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Surgical Endoscopy

, Volume 33, Issue 6, pp 1981–1987 | Cite as

Laparoscopic transanal minimally invasive surgery (L-TAMIS) versus robotic TAMIS (R-TAMIS): short-term outcomes and costs of a comparative study

  • Sung G. Lee
  • Andrew J. Russ
  • Mark A. CasillasJr.Email author
2018 SAGES Oral

Abstract

Background

Transanal minimally invasive surgery (TAMIS) has gained worldwide popularity as a method for the local excision of rectal neoplasms. However, it is technically demanding due to limited working space. Robotic TAMIS offers potential enhanced dexterity and ability while allowing for a more aggressive resection with a stable platform. The objective of this study was to review a single institution experience between laparoscopic (L-TAMIS) and robotic TAMIS (R-TAMIS) for treatment of rectal neoplasms and determine if there are significant differences on outcomes.

Methods

Forty consecutive patients with rectal neoplasms underwent L-TAMIS or R-TAMIS by two colorectal surgeons from January 2012 to April 2017. We retrospectively reviewed a prospectively maintained database to analyze demographics, peri-operative data, pathology, post-operative complications, and cost.

Results

There were no significant differences between L- and R-TAMIS on patient demographics. R-TAMIS showed a statically significant increase in cost of surgery by $880. Median direct cost of L-TAMIS was $3562 compared to $4440.92 for R-TAMIS (p = 0.04). Wider range of total duration for L-TAMIS is likely due to the variability of body habitus and location of rectal neoplasm, which can significantly limit L-TAMIS compare to R-TAMIS. There was a trend toward decreased blood loss in the R-TAMIS group. Mortality was 0% in both groups.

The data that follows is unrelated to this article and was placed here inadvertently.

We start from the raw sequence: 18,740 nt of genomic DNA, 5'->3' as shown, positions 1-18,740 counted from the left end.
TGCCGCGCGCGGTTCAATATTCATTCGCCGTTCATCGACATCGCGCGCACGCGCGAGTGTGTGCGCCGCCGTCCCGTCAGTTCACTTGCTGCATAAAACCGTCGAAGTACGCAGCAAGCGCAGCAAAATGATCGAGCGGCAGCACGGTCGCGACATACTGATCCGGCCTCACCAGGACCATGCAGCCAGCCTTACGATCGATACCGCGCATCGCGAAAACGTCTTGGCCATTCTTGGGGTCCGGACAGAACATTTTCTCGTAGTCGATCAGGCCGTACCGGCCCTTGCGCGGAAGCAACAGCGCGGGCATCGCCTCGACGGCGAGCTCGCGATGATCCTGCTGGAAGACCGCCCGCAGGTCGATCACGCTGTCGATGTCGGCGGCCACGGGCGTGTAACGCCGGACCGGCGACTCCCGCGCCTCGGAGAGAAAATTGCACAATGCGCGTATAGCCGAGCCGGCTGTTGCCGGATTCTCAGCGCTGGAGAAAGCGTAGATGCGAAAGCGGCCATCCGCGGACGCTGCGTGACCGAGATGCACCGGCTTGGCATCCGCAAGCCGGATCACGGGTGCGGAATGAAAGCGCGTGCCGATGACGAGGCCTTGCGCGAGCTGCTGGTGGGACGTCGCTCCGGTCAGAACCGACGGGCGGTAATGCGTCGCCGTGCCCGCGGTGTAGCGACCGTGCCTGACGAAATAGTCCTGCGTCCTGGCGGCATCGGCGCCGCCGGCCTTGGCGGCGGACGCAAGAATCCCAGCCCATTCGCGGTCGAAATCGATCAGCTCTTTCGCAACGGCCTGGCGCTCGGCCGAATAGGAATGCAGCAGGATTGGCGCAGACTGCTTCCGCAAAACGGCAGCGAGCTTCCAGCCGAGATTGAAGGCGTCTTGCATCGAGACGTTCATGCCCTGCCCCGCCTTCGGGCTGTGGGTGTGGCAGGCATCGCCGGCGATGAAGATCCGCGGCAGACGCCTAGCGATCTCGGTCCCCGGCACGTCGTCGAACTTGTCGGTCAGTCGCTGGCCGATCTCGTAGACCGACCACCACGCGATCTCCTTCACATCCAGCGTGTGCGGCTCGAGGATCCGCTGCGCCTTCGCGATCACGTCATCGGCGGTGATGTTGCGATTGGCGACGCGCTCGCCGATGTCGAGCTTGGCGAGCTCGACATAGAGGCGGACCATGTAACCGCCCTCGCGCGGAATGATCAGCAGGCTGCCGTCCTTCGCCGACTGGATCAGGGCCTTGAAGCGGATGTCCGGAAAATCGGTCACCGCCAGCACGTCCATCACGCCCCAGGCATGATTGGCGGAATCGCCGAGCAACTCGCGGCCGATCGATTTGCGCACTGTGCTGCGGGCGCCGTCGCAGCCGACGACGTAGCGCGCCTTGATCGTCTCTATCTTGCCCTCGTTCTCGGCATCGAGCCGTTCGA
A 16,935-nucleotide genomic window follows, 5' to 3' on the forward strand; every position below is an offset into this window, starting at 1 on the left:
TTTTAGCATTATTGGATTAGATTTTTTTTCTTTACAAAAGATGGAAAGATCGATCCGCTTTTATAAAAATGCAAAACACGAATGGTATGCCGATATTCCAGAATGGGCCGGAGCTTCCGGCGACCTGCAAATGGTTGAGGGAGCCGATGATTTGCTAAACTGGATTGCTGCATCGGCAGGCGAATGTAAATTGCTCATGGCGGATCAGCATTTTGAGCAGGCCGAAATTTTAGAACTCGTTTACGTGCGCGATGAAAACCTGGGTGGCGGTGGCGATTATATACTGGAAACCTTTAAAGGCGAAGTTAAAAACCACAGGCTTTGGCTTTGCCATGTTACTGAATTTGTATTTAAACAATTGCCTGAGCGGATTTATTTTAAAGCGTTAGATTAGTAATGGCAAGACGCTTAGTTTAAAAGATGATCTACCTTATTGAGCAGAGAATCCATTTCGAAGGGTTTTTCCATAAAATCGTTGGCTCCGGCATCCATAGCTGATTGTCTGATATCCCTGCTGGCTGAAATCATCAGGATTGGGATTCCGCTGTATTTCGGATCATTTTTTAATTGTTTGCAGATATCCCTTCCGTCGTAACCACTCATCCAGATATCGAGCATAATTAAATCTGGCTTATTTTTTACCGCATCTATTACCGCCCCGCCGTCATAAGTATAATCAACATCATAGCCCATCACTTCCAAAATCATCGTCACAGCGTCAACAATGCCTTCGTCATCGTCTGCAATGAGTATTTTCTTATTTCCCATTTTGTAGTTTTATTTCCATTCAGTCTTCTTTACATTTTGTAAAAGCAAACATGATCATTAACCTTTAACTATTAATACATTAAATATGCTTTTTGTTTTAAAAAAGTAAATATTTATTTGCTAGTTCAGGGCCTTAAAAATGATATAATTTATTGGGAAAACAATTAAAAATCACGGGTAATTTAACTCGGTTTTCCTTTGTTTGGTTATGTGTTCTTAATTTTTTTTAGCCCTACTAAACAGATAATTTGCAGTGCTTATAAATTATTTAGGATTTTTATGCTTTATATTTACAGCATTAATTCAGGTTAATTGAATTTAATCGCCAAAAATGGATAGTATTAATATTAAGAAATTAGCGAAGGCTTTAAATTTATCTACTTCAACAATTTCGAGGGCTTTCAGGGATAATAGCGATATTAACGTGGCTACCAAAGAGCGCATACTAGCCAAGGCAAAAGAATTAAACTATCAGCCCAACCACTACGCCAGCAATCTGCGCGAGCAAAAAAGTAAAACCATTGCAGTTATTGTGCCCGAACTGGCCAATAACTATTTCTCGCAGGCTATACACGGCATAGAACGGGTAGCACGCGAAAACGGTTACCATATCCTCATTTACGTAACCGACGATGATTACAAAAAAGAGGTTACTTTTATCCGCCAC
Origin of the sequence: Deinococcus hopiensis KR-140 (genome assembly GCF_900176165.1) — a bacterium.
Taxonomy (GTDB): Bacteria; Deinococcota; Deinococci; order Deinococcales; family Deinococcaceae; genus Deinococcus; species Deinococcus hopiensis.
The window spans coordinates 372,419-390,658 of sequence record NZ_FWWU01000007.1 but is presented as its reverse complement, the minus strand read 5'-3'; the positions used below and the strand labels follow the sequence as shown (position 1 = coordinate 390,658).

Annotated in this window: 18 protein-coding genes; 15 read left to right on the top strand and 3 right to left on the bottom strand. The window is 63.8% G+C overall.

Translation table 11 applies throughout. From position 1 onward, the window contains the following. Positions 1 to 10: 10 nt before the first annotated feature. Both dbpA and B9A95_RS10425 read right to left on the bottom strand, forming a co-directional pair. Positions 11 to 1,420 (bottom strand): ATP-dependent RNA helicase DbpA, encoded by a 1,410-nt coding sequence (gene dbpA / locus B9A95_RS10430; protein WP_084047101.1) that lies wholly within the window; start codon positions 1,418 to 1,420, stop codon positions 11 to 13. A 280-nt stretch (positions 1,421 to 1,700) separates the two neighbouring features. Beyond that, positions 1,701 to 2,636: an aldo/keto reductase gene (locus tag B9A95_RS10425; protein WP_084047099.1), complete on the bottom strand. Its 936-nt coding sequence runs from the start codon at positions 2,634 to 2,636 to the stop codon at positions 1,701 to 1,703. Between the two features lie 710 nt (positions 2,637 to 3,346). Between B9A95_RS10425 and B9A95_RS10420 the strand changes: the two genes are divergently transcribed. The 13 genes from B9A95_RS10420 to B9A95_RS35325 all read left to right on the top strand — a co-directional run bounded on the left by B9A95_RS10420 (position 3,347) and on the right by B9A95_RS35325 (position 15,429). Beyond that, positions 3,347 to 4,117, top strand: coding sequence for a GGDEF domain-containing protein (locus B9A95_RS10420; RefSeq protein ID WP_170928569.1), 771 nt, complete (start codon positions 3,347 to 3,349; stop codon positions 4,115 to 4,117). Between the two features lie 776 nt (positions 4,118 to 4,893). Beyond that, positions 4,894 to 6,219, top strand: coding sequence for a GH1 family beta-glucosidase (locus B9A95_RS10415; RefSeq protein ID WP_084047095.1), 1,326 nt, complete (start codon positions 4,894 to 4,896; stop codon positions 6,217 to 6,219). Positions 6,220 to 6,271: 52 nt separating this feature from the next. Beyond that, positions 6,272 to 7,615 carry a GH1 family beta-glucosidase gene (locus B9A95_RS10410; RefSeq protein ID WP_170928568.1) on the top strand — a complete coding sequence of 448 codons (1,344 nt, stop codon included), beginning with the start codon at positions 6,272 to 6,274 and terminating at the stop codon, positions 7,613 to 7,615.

Conclusions

After reviewing our experience, we conclude there is no significant difference between L- and R-TAMIS other than total direct cost. We confirmed that both L- and R-TAMIS are safe and associated with low morbidity. The limitations of this study include its small sample size. In the future, we hope to show promising data on R-TAMIS with increased sample size and experience, which may allow for transanal resection not previously feasible. Studies with long-term follow-up assessing oncological and functional results will be mandatory.

Keywords

Transanal minimally invasive surgery (TAMIS) Robotic TAMIS 

Notes

Acknowledgements

We thank Dr. Robert Heidel for assistance with statistical analysis.

Author contributions

Study conception and design; Acquisition of data; Analysis and interpretation of data; Drafting of manuscript; Critical revision: SGL, AJR, MAC.

Compliance with ethical standards

Disclosures

Drs. Sung Lee, Andrew Russ, and Mark Casillas, Jr. have no conflicts of interest or financial ties to disclose.

Supplementary material

Supplementary material Video 1 (M4V 58076 KB)

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Copyright information

© Springer Science+Business Media, LLC, part of Springer Nature 2018

Authors and Affiliations

  • Sung G. Lee
    • 1
  • Andrew J. Russ
    • 1
  • Mark A. CasillasJr.
    • 1
    Email author
  1. 1.University of Tennessee Medical Center at KnoxvilleKnoxvilleUSA

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